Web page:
Appellant contends that the evidence of the accomplices Mecum and Yost was not corroborated. [3a, 4a] This assignment requires a brief statement of the prosecution's testimony which follows: Frank Weber died in November, 1949. For more than 30 years appellant had been his attorney, to the exclusion of all others until May, 1949, during which month another attorney prepared and attended the execution of a will which disposed of an estate of around $600,000 in value. Appellant was not a beneficiary under this will. Prior thereto and on August 31, 1948, appellant prepared and Weber executed a will in which likewise appellant was not a beneficiary. While that will was being prepared, however, appellant [117 Cal. App. 2d 467] approached one Willie Beltrami, general handyman and nurse to Weber who then and thereafter up to his death needed constant attention, with a suggestion that although Beltrami was a beneficiary in a substantial amount in the will being prepared, nevertheless both he and appellant were deserving of a large share of Weber's estate when he should die; that Weber had no heirs (this was true) and that their sharing in the property that Weber would leave could be brought about by taking the last page of the will then about to be executed and thereafter drawing a false will, fitting the last and signature page of the true will thereto and probating it as the will of Weber. In the false part of the will a substantial share of the property would appear to have been bequeathed and devised to appellant and Beltrami. Beltrami refused to join this plan. After the May will, prepared by another attorney, had been executed by Weber, from which will Beltrami would substantially benefit, but from which appellant would take nothing, and just prior to July 20, 1949, a proposed Weber will was drafted in part through the efforts of appellant, Louise Mecum doing the secretarial and stenographic work. We will refer to this document as the July will. This proposed will provided for appellant bequests aggregating some $200,000 in value. On July 20th, Mecum, Yost and Greene gathered in the office of an attorney sharing a common reception room with appellant, and there and in the absence of Weber these three and the attorney purported to sign the will as witnesses. Mecum testified that when later she questioned the efficacy of this procedure, appellant replied that he would obtain Weber's signature thereafter. A copy of this proposed will, however, was filled out as though the original had been signed by Weber and by the subscribing witnesses. After Weber's death the May will was proposed for probate and appellant filed a copy of the purported July will alleging in his petition for probate that the original had been duly executed by decedent on July 20, 1949, and had been in existence after his death but had since been lost. A contest was filed to this petition for probate. During the contest Mecum, Yost and Greene testified that on July 20, 1949, they three had in the presence of Weber and at his request and in the presence of each other and of the fourth subscribing witness, subscribed a true and genuine will then bearing the signature of Weber. [5a] Appellant also, as a witness in the contest, testified that after Weber's death he had seen and had in his possession the original will of July [117 Cal. App. 2d 468] 20th bearing the signature of Weber which he knew and of which the filed copy was a true copy in all particulars. During the trial herein there was testimony by Beltrami to the effect that he was on the 20th of July, 1949, in constant attendance upon Weber and that at no time did Weber go to the office of the attorney wherein the subscribing witnesses testified that he executed the will. Other witnesses testified to Weber's presence at different times of that day and the general effect of their testimony was to support Beltrami's testimony that Weber could not have executed the proposed will on July 20th. It was shown that one or more bequests in that will were made to persons whom Weber knew to be dead prior to its execution. There was also evidence which we need not detail tending to show that the July will was not such as Weber would have executed. The accomplices Mecum and Yost testified herein that Weber did not sign the will and was not present when they pretended to sign as subscribing witnesses and that their testimony to the contrary given in the contest had been false. Yost testified that both before and after the occurrences on July 20th he was assured by appellant that he, Yost, would receive a share of appellant's interest when appellant should have succeeded in obtaining distribution.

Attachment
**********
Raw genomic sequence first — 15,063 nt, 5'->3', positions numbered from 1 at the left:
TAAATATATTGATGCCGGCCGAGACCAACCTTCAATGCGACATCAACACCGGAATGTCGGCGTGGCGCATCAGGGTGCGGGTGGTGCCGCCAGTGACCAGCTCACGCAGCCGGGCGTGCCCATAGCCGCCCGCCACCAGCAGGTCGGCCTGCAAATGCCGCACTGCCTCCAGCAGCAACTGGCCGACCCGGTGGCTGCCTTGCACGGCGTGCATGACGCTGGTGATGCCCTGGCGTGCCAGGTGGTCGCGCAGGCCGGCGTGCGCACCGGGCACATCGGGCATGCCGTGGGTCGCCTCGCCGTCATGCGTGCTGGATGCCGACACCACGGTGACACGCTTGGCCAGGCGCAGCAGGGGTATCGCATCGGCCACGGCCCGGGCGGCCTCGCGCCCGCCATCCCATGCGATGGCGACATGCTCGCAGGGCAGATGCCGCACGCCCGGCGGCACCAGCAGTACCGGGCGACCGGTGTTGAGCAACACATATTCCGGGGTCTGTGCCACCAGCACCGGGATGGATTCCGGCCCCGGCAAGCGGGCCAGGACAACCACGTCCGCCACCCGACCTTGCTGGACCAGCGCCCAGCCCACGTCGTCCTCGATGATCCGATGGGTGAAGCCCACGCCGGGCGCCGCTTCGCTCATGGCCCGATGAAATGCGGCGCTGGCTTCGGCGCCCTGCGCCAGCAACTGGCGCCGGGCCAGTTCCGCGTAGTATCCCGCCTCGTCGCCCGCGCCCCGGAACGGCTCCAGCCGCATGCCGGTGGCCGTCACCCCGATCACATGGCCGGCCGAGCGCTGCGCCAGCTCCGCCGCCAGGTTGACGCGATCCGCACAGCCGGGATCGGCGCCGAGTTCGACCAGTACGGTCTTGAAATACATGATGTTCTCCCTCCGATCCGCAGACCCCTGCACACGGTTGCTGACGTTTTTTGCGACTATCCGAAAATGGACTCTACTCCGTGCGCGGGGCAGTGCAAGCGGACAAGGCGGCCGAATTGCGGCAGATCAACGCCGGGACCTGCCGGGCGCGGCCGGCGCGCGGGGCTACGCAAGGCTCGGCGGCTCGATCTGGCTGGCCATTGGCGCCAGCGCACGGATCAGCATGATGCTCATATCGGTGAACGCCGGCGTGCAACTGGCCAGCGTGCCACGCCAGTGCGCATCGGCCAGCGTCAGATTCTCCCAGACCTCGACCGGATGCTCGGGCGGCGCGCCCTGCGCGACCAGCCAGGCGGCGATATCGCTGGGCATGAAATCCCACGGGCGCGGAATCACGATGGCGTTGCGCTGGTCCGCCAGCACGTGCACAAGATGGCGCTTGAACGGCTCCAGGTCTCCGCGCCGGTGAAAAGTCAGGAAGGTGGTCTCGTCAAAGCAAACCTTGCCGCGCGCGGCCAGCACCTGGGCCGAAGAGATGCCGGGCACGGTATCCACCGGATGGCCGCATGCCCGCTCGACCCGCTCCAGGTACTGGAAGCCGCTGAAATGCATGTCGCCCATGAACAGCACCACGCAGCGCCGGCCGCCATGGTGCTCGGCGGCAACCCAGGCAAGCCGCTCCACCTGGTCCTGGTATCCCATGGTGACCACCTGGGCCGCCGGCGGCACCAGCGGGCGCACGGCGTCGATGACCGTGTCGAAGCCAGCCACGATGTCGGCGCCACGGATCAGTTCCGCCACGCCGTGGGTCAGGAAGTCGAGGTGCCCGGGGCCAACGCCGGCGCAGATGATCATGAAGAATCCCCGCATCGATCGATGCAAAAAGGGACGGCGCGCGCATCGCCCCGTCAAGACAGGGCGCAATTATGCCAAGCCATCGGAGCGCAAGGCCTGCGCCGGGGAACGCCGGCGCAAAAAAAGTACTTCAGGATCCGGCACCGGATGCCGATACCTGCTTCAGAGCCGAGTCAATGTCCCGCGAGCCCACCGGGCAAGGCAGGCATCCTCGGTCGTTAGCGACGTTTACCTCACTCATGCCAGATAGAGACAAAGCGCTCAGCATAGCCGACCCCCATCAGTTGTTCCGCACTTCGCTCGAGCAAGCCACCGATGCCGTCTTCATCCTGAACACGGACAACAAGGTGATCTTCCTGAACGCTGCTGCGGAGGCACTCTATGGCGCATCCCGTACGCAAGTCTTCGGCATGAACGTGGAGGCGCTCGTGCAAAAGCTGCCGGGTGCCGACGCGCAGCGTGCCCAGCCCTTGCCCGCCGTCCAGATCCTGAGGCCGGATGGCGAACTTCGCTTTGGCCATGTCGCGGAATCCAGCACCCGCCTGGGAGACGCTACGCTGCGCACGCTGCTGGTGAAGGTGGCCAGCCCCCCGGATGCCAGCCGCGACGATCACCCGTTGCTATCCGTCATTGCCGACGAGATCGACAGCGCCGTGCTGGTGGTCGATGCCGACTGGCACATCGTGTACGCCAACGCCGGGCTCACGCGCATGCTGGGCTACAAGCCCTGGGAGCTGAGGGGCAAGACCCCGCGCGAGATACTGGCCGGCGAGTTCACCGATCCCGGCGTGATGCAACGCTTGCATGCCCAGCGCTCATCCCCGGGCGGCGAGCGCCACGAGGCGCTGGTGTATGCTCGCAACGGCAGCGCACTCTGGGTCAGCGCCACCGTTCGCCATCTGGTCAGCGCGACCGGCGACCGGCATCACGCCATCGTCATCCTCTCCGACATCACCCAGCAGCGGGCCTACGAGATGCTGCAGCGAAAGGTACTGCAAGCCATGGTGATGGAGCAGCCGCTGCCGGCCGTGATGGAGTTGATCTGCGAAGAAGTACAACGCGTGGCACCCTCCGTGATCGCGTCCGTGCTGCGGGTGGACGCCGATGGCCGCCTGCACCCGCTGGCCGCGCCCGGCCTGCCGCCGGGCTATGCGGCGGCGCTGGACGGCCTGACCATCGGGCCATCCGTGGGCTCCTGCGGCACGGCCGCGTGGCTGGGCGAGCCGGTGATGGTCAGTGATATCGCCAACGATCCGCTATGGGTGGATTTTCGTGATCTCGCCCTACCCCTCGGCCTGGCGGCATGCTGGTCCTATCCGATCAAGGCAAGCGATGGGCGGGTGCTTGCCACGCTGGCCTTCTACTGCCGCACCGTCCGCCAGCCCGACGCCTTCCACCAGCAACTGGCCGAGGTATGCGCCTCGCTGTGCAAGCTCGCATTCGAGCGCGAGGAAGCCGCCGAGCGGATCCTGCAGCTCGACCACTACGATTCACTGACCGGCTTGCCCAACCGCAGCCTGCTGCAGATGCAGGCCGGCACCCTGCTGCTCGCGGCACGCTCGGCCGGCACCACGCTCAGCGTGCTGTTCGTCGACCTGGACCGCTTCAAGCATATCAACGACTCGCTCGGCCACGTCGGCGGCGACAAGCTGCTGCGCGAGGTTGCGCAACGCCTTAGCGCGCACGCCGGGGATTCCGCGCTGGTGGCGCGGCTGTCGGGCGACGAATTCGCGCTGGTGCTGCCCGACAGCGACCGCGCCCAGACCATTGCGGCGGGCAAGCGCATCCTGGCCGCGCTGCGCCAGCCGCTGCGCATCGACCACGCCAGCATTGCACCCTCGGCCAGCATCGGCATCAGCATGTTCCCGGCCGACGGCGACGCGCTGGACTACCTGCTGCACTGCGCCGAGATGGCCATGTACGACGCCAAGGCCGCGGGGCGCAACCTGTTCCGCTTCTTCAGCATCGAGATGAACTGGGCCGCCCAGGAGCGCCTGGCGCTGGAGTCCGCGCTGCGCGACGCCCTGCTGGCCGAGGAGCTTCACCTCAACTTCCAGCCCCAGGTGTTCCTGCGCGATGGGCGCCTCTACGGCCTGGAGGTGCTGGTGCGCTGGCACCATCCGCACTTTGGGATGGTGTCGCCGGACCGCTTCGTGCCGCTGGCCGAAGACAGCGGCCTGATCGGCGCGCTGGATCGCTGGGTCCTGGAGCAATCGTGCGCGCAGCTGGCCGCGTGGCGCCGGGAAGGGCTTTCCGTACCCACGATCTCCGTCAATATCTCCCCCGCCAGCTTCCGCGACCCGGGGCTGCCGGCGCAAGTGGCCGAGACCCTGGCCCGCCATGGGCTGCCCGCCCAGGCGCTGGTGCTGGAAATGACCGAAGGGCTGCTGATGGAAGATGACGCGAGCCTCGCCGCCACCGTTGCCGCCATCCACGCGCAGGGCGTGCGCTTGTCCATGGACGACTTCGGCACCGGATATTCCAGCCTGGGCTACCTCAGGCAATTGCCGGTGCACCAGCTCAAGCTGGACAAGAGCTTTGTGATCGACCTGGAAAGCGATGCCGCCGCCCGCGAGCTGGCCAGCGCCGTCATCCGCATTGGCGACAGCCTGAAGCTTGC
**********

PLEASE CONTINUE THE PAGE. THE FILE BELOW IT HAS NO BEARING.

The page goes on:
[3b] Appellant contends that the testimony of the accomplices Mecum and Yost is the only testimony in the record that establishes the corpus delicti of the conspiracy and connects Leeper therewith. The other evidence, he says, while it tends to show that Weber did not execute the July will, nevertheless fails to corroborate the accomplices' testimony as to Leeper's part in the conspiracy. This contention cannot be sustained. It is hardly necessary to labor the proposition in view of the testimony we have related. Generally, proof of conspiracy must be largely, if not entirely, circumstantial. Beltrami's testimony as to appellant's proposal to him, while not showing any conspiracy at that time, nevertheless tends to establish an existing intent on the part of appellant to wrongfully obtain a share in Weber's estate through a false will. The testimony of Beltrami and the other witnesses to the effect that Weber did not sign the July 20th will warrants the inference that when appellant proposed probate of that will as one properly executed by Weber and thereafter testified that he saw the signature of Weber upon the original his actions were in furtherance of the very conspiracy to which Yost directly testified. [4b] The proof of the conspiracy, [117 Cal. App. 2d 469] of course, was adequate, Yost's testimony and that of Mecum being sufficient for that purpose. Since they were accomplices corroboration was necessary, but it is easily found in the related testimony. [6] Corroboration need do no more than to connect "the defendant with the commission of the crime in such a way as reasonably to satisfy the fact- finding body that the accomplice is telling the truth." (People v. Griffin, 98 Cal. App. 2d 1, 26 [219 P.2d 519].)

[5b] Appellant contends that perjury was not proved by the required evidence. This assignment is difficult to understand in view of the facts we have related. True, under section 1103a, perjury must be proved by testimony of two witnesses or one witness and corroborating circumstances, but that test is amply met by this record. The argument in support of this assignment, however, goes along this line: Even if Weber did not make a will on July 20th Leeper might have believed that he saw such a will. But Leeper knew Weber's signature and said he saw it on the will. There is no room here to argue that appellant just thought he saw such a will. Appellant says the only testimony as to the preparation of such a will was given by the accomplices and they said the attorney in whose office they gathered prepared the document and that appellant was not taking any part. But Mecum testified that appellant took part in the preparation of the purported will and Yost said that Leeper asked him to witness the will. Says appellant, they were not corroborated in these statements. But accomplices need not be corroborated in everything to which they testify. (People v. Griffin, supra.)

We find no error in the record. The judgment and the order denying new trial are therefore affirmed.

Peek, J., and Schottky, J., concurred.